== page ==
By Nelson Belen, Contributing Reporter
RIO DE JANEIRO, BRAZIL – On Friday, September 2nd, Rio de Janeiro city and Paralympic officials unveiled a new sculpture of the 2016 Rio Paralympic Games’ symbol, the three Agitos, at Copacabana beach. The new work of art replaces the sculpture of the iconic Olympic rings, which was a crowd favorite and adorned the sands of the famous beach, in front of the Copacabana Palace Hotel, for the entire 2016 Rio Olympics.
Sir Philip Craven, president of the International Paralympic Committee (IPC), expects the Paralympics Games sculpture, similar to the Olympic rings sculpture, to be a must-stop site for visitors during the Paralympics.
“I am sure that many people will come here to take photos and selfies and those photos will populate social media channels,” said an excited Craven at Friday’s unveiling.
The three Agitos, three red, blue, and green asymmetrical crescent shapes meant to represent movement, has been the symbol of the Paralympic Games since 2003.
Artists Elisa Brasil and Tejota Bastos designed the Copacabana Agitos sculpture with a unique interactive component: each of the three crescent shapes has a different texture and smell. The red shape has the smell of the Brazilian berry guarana, the blue shape smells of fabric softener, and the green of mint.
“The different textures and smells make the Agitos inclusive,” said Craven. “[A]nd the use of recycled material makes the beach cleaner for these beautiful people.”
Brasil and Bastos made the four-meter tall and three-meter wide sculpture entirely of recycled materials, which were collected by students from Rio’s municipal schools. Some of the recycled materials came from the very beach where the sculpture now stands. “We believe that this sculpture fulfills its role in sending the message we want for the world,” said Brasil.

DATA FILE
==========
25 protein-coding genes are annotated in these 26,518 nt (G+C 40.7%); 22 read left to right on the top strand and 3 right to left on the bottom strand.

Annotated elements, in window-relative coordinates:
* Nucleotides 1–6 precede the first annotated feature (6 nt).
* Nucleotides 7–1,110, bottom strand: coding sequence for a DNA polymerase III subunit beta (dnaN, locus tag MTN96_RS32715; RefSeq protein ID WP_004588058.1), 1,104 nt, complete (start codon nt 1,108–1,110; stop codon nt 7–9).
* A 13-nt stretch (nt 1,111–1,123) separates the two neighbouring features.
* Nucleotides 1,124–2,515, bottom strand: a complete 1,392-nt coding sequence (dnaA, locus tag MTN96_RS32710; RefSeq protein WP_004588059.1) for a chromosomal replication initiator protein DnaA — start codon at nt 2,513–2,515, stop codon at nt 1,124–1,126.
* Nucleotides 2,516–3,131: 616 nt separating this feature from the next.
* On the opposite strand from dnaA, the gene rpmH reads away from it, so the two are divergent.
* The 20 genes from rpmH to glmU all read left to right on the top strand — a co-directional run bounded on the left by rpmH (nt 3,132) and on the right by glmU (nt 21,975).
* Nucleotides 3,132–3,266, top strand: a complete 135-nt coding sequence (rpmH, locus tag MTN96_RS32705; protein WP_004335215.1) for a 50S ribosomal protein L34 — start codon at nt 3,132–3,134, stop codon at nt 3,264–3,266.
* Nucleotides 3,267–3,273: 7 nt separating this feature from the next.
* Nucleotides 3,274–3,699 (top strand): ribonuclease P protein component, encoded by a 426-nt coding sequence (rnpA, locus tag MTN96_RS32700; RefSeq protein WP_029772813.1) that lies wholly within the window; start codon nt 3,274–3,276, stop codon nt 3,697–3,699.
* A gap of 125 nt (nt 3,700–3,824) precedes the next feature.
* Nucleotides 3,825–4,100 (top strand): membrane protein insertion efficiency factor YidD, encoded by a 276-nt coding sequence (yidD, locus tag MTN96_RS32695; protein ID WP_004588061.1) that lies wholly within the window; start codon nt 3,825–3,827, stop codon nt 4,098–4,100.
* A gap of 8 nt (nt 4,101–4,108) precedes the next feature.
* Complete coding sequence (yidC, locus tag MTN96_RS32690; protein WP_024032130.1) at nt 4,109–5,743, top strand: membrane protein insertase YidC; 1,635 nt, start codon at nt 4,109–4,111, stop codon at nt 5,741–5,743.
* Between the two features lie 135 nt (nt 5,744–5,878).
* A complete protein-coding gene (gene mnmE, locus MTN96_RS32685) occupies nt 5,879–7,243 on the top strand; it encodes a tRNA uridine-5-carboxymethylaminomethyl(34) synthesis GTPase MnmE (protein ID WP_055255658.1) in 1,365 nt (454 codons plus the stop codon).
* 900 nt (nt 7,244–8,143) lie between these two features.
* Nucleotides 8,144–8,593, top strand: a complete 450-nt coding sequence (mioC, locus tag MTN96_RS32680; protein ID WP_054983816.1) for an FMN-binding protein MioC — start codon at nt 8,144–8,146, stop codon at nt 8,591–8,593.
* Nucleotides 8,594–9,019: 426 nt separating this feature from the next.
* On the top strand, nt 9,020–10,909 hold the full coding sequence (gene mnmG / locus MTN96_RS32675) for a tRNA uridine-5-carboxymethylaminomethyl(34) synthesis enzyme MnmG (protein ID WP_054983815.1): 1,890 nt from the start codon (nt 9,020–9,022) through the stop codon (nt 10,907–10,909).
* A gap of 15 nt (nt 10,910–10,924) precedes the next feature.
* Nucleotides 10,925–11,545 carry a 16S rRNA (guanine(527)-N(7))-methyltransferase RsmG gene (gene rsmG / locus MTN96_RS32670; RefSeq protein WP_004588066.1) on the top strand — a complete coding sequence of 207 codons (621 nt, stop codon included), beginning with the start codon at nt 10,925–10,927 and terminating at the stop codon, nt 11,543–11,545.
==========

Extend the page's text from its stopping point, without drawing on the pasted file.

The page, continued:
Joaquim Monteiro, head of Empresa Olímpica Municipal (Municipal Olympic Company), added, “Once again we are combining art, education, and sustainability to relay the message that we need to pay attention to the amount of waste we produce and the destination we give it.”
Also invited to Friday’s unveiling were students from Instituto Benjamin Constant located in the quaint Zona Sul (South Zone) neighborhood of Urca. The institute, part of Brazil’s Ministry of Education, specializes in providing education for visually impaired students.
“When thinking of Rio, many think of Corcovado, Sugarloaf and the beautiful people on Copacabana beach. Here we have some of those beautiful people,” said Craven about the institute’s students, who, along with experiencing the different textures and aromas of the sculpture, also had the chance to meet the Paralympic mascot, Tom.
With the Paralympic Games rapidly approaching, Craven said he could already feel the excitement building in the city. “I landed here on Wednesday (August 31st) and I already feel a great energy ahead of the opening ceremony next Wednesday (September 7th). This energy has been reflected in growing ticket sales which now stand at 1.4 million tickets sold.”
The 2016 Rio Paralympic Games features over 4,300 para-athletes from 160 countries competing in 23 sports competitions, including track and field, swimming, five-a-side and seven-a-side football, sitting volleyball, wheelchair basketball, and wheelchair rugby. The Games kick off with the opening ceremony at Maracanã Stadium on Wednesday, September 7th.